Route of the Expedition from York County to Cumberland House and the Summer and Winter Tracks from thence to Isle a la Crosse in 1819 and 1820.
10.5 x 22 in (26.67 x 55.88 cm)
1 : 1800000
This is an 1823 John Franklin map of Manitoba and Saskatchewan, Canada. Depicting from York Factory, Manitoba, to Lac Île-à-la-Crosse in Saskatchewan, the map traces the first two years of Franklin's ill-fated Coppermine Expedition. Franklin marks the expedition's daily camps, beginning on September 9, 1819, in York Factory. Short notes provide information concerning the soil, trees, and other flora. Locations of latitude measurements are even noted. Numerous lakes are identified, including Lake Winnipeg. Portages (when the river was impassable by boat) also appear along the expedition's route and the distance of each is provided in yards.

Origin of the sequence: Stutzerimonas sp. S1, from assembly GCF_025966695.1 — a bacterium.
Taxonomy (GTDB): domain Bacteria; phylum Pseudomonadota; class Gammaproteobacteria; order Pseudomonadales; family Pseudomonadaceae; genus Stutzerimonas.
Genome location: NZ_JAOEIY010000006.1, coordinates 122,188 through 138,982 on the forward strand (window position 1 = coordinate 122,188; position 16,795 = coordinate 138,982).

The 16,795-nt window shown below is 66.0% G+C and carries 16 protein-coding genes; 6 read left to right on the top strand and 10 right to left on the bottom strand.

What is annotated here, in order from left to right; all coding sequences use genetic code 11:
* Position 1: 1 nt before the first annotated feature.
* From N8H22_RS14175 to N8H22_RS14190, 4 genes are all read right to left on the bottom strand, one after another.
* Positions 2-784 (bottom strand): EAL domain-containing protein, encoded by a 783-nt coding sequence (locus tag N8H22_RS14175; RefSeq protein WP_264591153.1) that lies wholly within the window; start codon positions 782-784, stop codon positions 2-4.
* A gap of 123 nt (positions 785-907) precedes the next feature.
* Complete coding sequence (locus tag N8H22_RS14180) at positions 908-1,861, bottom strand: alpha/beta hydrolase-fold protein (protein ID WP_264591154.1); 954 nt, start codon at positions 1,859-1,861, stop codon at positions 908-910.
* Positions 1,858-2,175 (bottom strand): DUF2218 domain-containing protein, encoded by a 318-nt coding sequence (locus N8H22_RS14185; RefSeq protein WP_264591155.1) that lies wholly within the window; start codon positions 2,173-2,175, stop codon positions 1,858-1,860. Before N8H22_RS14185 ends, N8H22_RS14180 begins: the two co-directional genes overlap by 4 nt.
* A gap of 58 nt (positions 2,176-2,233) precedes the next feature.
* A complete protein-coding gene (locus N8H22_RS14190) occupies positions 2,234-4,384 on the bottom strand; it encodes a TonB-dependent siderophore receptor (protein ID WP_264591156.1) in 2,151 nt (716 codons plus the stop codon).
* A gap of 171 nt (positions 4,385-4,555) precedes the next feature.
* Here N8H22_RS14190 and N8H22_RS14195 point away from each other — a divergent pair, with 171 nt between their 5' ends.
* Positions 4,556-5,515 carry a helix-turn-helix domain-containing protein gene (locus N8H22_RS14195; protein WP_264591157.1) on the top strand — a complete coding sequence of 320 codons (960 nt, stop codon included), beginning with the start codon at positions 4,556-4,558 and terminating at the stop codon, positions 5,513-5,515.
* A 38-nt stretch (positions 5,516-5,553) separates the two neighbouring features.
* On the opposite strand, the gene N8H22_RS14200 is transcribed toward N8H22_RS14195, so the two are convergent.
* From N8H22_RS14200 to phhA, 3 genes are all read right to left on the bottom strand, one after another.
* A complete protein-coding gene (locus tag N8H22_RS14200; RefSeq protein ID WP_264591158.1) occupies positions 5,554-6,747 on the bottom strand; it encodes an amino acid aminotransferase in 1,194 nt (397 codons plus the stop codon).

The Coppermine ExpeditionThe Coppermine Expedition, led by this map's creator, John Franklin, was organized by the Royal Navy and had a stated goal of mapping the Canadian coastline from the mouth of the Coppermine River eastward to the Hudson Bay. Poor planning and bad luck plagued the expedition from the start. Few supplies were sent with the expedition from England because planners chose to rely on the Hudson's Bay Company and the North West Company. These two had recently fought a de facto war over trapping rights and did not operate well - to say the least. Thus, even on the expedition's arrival in Canada, the needed supplies did not appear as expected, and the provided boats were too small for what little they had. Nonetheless, the expedition set out from York Factory, believing that the necessary provisions would be sent. For the next two years, as the men labored up rivers and suffered through harsh Canadian winters, their supply woes never ended. Franklin, though, never chose to turn back, and he and his men set off down the Coppermine River in June 1821 as planned, but their progress was slower than imagined. By late August, with only 500 miles mapped, the group elected to return toward their winter 1820 camp. Their rations ran out by the first week of September, and game, which had been scarce the entire journey, proved elusive. In the end, only eleven of the twenty-two men who left York Factory survived, and the expedition was marred by accusations of murder and cannibalism.